In the years since Younus’s attack, much has changed in Pakistan to help ease the pain of acid survivors. Saving Face was a timely story insofar as it highlighted some of the work being done to help these women. It was also a heavily dramatised and misleading story, however, relying on old and tired clich?s to draw in a western audience.
The real story – the one that matters – is very different. In that story, the heroes are the Pakistanis themselves: the doctors and nurses dedicating their lives to acid victims, the aid workers struggling to create a space where acid survivors can begin to lead productive lives, where their attackers are punished and their sentence is proportional to the gravity of the crime they have committed.
That story is compelling in itself. Its characters, unlike the imported star of Saving Face, are the real deal: a Pakistani man, Mohammad Khan Yusufzai, living for years in Europe but searching for a way to do something for his beloved homeland; a young Frenchwoman, Valerie, an idealist and unshakeable humanist; Dr Tariq Iqbal, a burns specialist in Islamabad battling against an uninterested political establishment to have a world-class burns centre built; Dr Hamid Hassan, a plastic surgeon in Rawalpindi, donating his time to reconstruct the shattered faces of acid attack victims, free of charge. There is Balqees, working every day with the victims of acid violence, and there are the victims themselves: Rukhsana, Nusrat, Mumtaz and Mohammad Farouk.
The list of heroes could fill pages. Together, their story is an epic adventure, a tale of struggle and sacrifice, a love story and a tragedy, at times so painfully funny that you are not sure whether your tears are the product of happiness or sadness. And most importantly, it’s all true.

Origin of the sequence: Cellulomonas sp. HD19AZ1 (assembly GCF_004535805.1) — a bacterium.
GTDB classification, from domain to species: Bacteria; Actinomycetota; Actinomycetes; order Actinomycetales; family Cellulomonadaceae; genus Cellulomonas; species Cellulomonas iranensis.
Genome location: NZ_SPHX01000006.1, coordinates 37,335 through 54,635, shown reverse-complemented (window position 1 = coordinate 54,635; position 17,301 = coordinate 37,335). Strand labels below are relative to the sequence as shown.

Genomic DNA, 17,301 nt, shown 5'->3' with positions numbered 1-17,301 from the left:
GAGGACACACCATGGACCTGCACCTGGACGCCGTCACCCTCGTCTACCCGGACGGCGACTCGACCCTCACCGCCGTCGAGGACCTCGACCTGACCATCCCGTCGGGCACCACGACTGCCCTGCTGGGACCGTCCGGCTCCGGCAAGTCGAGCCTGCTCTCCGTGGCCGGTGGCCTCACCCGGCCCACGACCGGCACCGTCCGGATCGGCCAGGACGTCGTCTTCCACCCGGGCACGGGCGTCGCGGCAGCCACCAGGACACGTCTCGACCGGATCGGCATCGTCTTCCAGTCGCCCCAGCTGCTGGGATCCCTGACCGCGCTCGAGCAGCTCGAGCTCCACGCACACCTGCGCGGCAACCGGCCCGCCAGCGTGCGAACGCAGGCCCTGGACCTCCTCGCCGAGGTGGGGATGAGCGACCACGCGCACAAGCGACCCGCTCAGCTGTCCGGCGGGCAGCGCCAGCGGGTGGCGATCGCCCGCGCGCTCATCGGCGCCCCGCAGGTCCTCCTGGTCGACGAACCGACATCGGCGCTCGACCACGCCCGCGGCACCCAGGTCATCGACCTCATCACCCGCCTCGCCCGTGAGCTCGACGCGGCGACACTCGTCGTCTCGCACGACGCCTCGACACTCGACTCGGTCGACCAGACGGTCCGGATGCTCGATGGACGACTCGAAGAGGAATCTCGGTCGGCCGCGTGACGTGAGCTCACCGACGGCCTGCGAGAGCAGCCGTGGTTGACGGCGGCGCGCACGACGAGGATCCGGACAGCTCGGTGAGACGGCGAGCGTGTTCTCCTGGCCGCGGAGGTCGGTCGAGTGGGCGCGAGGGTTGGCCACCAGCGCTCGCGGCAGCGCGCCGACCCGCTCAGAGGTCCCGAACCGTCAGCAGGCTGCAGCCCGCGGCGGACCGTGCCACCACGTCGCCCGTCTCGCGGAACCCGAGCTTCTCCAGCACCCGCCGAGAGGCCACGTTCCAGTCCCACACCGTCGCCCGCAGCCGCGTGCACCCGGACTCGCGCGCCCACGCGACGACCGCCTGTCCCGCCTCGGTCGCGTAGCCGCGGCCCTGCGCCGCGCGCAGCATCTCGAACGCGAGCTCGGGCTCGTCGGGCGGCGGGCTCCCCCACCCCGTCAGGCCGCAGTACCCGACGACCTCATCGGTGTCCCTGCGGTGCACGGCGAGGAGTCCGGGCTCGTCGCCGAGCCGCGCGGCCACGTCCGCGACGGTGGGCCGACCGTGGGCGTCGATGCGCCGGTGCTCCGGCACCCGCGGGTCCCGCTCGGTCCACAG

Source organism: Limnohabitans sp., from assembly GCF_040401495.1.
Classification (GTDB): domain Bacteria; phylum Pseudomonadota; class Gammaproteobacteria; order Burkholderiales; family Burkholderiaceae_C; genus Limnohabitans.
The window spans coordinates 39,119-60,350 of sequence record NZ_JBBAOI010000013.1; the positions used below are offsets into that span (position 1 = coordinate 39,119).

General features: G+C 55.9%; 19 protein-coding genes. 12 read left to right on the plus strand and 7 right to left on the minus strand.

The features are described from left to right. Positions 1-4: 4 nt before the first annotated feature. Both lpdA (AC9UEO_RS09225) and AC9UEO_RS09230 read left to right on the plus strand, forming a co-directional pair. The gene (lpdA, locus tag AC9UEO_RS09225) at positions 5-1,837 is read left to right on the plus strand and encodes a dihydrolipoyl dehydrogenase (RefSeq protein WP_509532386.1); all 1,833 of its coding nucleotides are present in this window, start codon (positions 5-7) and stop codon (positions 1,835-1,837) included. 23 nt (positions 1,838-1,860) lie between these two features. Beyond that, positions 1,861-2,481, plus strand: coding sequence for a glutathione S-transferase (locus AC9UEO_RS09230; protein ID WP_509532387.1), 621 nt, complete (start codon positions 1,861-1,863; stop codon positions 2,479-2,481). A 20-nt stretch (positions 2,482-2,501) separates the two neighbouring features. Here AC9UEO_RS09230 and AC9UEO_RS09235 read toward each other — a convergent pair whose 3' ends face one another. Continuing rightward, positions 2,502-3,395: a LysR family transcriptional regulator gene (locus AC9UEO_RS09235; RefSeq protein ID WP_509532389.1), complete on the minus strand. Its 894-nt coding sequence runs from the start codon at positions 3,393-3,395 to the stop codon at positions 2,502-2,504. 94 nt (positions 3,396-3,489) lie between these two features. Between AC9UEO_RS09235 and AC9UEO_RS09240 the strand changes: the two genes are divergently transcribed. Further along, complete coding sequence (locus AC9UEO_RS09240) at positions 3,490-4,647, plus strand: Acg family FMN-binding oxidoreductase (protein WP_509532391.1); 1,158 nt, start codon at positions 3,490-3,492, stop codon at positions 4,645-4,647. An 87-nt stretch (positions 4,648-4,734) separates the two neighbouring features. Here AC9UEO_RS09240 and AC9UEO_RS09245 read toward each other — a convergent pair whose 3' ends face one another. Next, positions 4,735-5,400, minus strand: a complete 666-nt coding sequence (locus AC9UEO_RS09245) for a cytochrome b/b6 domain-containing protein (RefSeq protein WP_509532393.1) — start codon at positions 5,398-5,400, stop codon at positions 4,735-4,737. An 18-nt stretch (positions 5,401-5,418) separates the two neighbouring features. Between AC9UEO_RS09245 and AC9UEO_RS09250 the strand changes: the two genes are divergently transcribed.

That story begins in Paris, as all love stories should. There, Mohammad Khan Yusufzai does what any handsome Pakistani man might do: he falls in love with a Frenchwoman. Her name is Valerie and Mohammad is as much attracted to her beauty as he is her indomitable spirit. But he is at a crossroads in his life: for some time, he has felt the urge to go home. With Pakistan in turmoil, he feels the time has come to return to his people.
“Before I even met my wife, I had decided it was time to go,” he says. “I wanted to do something for my country. But I also wanted to be up-front with this amazing woman, so I told her everything, before anything intense developed between us. I told her I had no idea what I would do in Pakistan, but that I wanted to go back.”
Valerie, of course, being a free spirit, is undaunted. “I was already interested in moving somewhere in Asia,” she says. “I had a desire to do something as well, to be one of the people making a difference. I’m no hero – there are many people like me in the world. I was simply given this opportunity. So I took it. And I trusted Mohammad completely.”
They marry and set off on their adventure.